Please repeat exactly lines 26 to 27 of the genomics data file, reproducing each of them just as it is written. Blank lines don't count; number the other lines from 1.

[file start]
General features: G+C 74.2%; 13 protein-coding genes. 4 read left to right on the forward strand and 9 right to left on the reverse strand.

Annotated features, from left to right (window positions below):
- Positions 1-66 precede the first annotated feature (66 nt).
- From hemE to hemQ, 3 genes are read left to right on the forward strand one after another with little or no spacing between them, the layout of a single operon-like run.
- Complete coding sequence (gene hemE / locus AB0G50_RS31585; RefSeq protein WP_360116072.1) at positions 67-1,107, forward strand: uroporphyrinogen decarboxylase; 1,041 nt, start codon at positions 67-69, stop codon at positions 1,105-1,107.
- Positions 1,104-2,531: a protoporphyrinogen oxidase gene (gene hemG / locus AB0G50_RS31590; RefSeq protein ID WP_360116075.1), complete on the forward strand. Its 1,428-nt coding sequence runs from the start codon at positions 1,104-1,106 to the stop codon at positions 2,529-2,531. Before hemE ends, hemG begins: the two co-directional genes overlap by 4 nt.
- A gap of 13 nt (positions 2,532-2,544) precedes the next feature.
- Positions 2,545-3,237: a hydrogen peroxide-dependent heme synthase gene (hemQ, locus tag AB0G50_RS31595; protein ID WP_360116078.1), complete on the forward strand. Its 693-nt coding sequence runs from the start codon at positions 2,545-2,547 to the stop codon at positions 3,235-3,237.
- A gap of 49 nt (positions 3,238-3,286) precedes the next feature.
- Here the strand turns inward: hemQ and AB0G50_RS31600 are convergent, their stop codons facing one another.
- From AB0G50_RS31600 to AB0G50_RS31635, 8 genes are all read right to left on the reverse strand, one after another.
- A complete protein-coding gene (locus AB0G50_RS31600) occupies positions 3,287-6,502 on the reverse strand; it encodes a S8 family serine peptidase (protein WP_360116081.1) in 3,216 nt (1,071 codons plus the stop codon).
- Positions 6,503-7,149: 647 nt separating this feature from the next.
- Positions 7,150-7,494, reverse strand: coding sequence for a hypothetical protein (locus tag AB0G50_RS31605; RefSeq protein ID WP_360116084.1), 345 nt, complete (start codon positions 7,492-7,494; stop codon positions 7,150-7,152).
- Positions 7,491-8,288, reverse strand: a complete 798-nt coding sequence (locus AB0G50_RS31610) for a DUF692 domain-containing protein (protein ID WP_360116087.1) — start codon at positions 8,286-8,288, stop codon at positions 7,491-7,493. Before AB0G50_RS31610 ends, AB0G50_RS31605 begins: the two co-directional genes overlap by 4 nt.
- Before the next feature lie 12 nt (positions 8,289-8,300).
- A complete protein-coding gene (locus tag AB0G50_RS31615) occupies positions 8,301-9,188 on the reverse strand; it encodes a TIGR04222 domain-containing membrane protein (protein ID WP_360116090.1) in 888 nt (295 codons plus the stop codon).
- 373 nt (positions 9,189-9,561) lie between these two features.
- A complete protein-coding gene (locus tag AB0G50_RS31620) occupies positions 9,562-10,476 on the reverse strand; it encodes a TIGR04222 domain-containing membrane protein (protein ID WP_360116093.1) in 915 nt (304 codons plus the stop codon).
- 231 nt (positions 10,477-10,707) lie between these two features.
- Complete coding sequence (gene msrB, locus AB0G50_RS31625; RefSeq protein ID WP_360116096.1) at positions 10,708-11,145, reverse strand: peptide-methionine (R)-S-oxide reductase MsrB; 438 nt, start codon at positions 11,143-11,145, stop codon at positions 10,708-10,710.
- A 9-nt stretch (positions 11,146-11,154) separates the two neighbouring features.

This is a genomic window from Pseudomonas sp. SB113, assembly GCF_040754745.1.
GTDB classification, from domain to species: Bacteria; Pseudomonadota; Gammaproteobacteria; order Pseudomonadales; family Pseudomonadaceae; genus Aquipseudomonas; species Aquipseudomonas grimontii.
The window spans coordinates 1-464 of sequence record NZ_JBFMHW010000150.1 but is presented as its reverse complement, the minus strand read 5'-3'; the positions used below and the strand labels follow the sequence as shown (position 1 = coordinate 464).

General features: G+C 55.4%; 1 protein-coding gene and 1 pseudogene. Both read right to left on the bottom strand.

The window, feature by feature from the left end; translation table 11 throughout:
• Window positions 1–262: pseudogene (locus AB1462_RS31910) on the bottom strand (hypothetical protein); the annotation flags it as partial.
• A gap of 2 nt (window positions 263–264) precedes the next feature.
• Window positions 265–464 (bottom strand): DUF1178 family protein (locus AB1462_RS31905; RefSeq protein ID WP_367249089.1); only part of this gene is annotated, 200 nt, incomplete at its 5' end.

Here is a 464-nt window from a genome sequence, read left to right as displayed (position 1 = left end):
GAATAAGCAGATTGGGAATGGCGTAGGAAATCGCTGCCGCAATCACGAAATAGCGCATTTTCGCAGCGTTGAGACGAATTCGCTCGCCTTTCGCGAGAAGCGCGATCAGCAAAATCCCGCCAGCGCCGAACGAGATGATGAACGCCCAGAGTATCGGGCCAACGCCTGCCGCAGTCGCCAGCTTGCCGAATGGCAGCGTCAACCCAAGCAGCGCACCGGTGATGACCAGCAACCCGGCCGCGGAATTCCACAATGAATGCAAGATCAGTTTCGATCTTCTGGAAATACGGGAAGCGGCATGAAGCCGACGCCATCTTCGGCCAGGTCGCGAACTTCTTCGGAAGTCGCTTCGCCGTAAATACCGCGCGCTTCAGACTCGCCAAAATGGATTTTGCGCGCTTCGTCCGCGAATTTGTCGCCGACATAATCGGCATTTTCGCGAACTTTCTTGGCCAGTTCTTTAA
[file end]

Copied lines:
General features: G+C 55.4%; 1 protein-coding gene and 1 pseudogene. Both read right to left on the bottom strand.

The window, feature by feature from the left end; translation table 11 throughout: